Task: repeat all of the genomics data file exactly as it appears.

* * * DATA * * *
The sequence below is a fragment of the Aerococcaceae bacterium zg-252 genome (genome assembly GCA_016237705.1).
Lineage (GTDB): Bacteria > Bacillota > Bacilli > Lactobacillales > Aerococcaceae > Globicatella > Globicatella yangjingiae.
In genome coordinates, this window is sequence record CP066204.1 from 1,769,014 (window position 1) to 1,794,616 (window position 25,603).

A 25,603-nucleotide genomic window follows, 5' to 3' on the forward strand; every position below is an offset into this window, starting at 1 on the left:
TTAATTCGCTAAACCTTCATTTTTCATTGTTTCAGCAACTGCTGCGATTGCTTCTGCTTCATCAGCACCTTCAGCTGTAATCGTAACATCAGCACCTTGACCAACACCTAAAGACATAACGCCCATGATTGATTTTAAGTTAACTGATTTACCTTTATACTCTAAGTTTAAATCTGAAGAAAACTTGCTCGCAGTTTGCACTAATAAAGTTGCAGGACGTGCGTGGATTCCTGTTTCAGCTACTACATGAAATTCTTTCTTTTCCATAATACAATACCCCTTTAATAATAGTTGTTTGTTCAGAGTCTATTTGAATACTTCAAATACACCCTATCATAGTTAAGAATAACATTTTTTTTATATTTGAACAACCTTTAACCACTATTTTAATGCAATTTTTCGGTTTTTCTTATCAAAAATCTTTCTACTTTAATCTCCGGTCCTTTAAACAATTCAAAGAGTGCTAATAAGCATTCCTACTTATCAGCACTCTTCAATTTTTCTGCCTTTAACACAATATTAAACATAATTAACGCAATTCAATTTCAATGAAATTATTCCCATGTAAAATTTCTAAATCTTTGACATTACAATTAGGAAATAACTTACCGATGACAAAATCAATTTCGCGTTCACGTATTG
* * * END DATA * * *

The sequence below is a fragment of the Aerococcaceae bacterium zg-252 genome (genome assembly GCA_016237705.1).
Lineage (GTDB): Bacteria > Bacillota > Bacilli > Lactobacillales > Aerococcaceae > Globicatella > Globicatella yangjingiae.
In genome coordinates, this window is sequence record CP066204.1 from 1,769,014 (window position 1) to 1,794,616 (window position 25,603).

A 25,603-nucleotide genomic window follows, 5' to 3' on the forward strand; every position below is an offset into this window, starting at 1 on the left:
TTAATTCGCTAAACCTTCATTTTTCATTGTTTCAGCAACTGCTGCGATTGCTTCTGCTTCATCAGCACCTTCAGCTGTAATCGTAACATCAGCACCTTGACCAACACCTAAAGACATAACGCCCATGATTGATTTTAAGTTAACTGATTTACCTTTATACTCTAAGTTTAAATCTGAAGAAAACTTGCTCGCAGTTTGCACTAATAAAGTTGCAGGACGTGCGTGGATTCCTGTTTCAGCTACTACATGAAATTCTTTCTTTTCCATAATACAATACCCCTTTAATAATAGTTGTTTGTTCAGAGTCTATTTGAATACTTCAAATACACCCTATCATAGTTAAGAATAACATTTTTTTTATATTTGAACAACCTTTAACCACTATTTTAATGCAATTTTTCGGTTTTTCTTATCAAAAATCTTTCTACTTTAATCTCCGGTCCTTTAAACAATTCAAAGAGTGCTAATAAGCATTCCTACTTATCAGCACTCTTCAATTTTTCTGCCTTTAACACAATATTAAACATAATTAACGCAATTCAATTTCAATGAAATTATTCCCATGTAAAATTTCTAAATCTTTGACATTACAATTAGGAAATAACTTACCGATGACAAAATCAATTTCGCGTTCACGTATTG